by Tyler Mills
I sense the trees’ light filtering the room—
knowing nothing about the tulip tree
canoe flipped so its stomach slopes up,
scuffed by quartz tumbled in the shallow drag.
I’ve walked here in the wetness holding rain,
endangered lady slippers dipping petal shoes,
dashes of pink in mud—and you’re not here.
In my dream you write IBIS above
BREAD and RUM—block letters, the R tail
ripped quick, down, as if something shoved your pencil.
There’s a sense of inversion—the tumblehome’s
inward curve of canoe above the water
faces the floor now, would be sloshing in wetness,
inversion in the wood blurring white
sky and itself in the lake. I knew you.
On shelves, round grass or twig baskets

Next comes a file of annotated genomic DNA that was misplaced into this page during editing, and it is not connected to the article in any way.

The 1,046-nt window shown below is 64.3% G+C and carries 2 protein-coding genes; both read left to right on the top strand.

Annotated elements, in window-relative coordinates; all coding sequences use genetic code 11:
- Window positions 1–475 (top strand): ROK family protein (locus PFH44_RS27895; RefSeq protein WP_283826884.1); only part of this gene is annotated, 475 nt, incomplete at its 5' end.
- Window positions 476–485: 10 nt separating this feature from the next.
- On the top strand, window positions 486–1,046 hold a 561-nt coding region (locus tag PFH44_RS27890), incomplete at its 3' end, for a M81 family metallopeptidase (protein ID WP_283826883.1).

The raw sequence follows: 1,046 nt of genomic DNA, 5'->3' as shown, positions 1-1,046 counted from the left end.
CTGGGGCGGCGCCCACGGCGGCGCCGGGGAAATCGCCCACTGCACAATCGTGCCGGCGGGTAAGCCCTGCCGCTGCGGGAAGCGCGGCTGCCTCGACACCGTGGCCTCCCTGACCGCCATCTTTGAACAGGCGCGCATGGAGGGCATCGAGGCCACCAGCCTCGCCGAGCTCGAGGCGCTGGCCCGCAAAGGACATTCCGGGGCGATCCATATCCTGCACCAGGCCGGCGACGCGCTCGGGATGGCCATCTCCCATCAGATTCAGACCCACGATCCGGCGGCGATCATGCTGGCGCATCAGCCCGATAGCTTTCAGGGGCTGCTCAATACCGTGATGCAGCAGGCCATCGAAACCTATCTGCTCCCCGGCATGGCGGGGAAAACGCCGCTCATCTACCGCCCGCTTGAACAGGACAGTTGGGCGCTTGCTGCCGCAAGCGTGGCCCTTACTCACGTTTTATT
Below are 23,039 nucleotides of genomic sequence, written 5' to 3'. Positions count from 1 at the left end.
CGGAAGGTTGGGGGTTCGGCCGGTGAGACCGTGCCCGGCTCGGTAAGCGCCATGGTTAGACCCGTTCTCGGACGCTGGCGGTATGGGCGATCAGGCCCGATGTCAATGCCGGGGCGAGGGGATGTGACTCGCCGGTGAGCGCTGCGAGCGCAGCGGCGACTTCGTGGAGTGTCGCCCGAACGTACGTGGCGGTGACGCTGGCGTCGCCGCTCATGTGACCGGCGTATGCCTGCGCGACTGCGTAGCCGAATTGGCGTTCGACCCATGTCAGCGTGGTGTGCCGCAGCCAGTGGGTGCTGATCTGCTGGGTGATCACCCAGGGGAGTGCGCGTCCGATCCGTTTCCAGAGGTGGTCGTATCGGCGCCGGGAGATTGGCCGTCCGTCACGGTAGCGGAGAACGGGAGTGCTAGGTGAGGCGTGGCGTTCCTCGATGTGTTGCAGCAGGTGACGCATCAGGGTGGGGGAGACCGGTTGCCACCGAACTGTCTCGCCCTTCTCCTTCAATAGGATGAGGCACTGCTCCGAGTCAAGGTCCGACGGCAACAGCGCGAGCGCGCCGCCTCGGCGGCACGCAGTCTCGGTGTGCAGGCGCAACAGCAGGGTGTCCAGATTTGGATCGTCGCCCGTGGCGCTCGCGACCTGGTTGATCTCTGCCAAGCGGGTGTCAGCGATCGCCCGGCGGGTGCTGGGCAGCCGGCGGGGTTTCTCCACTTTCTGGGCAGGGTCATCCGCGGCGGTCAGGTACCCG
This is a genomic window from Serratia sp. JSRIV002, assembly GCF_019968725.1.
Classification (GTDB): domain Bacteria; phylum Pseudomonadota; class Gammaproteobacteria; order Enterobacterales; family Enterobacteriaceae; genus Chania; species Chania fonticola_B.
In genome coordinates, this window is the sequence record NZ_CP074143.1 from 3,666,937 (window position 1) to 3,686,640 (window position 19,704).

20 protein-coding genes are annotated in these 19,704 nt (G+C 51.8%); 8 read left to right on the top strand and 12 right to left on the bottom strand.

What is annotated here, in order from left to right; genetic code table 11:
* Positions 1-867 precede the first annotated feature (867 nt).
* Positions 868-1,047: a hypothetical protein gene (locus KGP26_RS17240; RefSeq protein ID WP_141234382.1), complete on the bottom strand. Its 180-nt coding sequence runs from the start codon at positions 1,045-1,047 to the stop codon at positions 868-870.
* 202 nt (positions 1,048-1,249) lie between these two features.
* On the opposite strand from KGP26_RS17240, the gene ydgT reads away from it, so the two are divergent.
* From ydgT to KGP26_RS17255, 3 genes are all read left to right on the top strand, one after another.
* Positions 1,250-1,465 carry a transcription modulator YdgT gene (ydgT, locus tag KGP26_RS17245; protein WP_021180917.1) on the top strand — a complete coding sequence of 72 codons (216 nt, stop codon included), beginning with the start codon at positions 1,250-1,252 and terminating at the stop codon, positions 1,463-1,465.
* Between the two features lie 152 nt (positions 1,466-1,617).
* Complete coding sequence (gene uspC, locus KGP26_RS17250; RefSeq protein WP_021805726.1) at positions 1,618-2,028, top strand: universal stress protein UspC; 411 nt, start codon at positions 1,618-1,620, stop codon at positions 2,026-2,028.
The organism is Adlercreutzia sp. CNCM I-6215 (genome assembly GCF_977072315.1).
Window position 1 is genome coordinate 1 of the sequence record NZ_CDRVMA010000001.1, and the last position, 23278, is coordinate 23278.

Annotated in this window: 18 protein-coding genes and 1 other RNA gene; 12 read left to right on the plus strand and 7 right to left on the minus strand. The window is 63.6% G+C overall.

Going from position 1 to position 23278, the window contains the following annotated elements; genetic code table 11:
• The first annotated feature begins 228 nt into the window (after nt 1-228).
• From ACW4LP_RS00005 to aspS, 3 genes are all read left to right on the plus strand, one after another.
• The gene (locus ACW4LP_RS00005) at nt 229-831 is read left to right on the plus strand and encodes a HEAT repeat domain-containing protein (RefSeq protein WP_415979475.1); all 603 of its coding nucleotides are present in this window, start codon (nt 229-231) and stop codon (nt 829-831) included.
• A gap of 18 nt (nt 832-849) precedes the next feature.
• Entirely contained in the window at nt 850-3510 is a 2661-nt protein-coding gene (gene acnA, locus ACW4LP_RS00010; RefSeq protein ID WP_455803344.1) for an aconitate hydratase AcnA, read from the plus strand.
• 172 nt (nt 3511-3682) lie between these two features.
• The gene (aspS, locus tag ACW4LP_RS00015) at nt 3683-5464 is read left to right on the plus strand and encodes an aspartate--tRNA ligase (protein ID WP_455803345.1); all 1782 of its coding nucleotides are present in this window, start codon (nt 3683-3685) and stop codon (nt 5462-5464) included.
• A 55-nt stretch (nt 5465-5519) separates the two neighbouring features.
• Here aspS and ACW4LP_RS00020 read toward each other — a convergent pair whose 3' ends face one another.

fill with nothing. Tiger lilies are dying.
I’ve heard the dark rustle along your house,
my fingers glowing around a flashlight and touching
blackness, leaves, lumps of chewed blueberries.
Tyler Mills was awarded Crab Orchard Review’s 2009 Richard Peterson Poetry Prize and the 2008 Third Coast Poetry Prize. Her work is forthcoming in New Letters and has appeared in The Georgia Review, Water~Stone Review, Indiana Review, Best New Poets 2007, and Gulf Coast, where she won the Gulf Coast poetry prize in 2006. She lives and teaches in Maryland. (4/2009)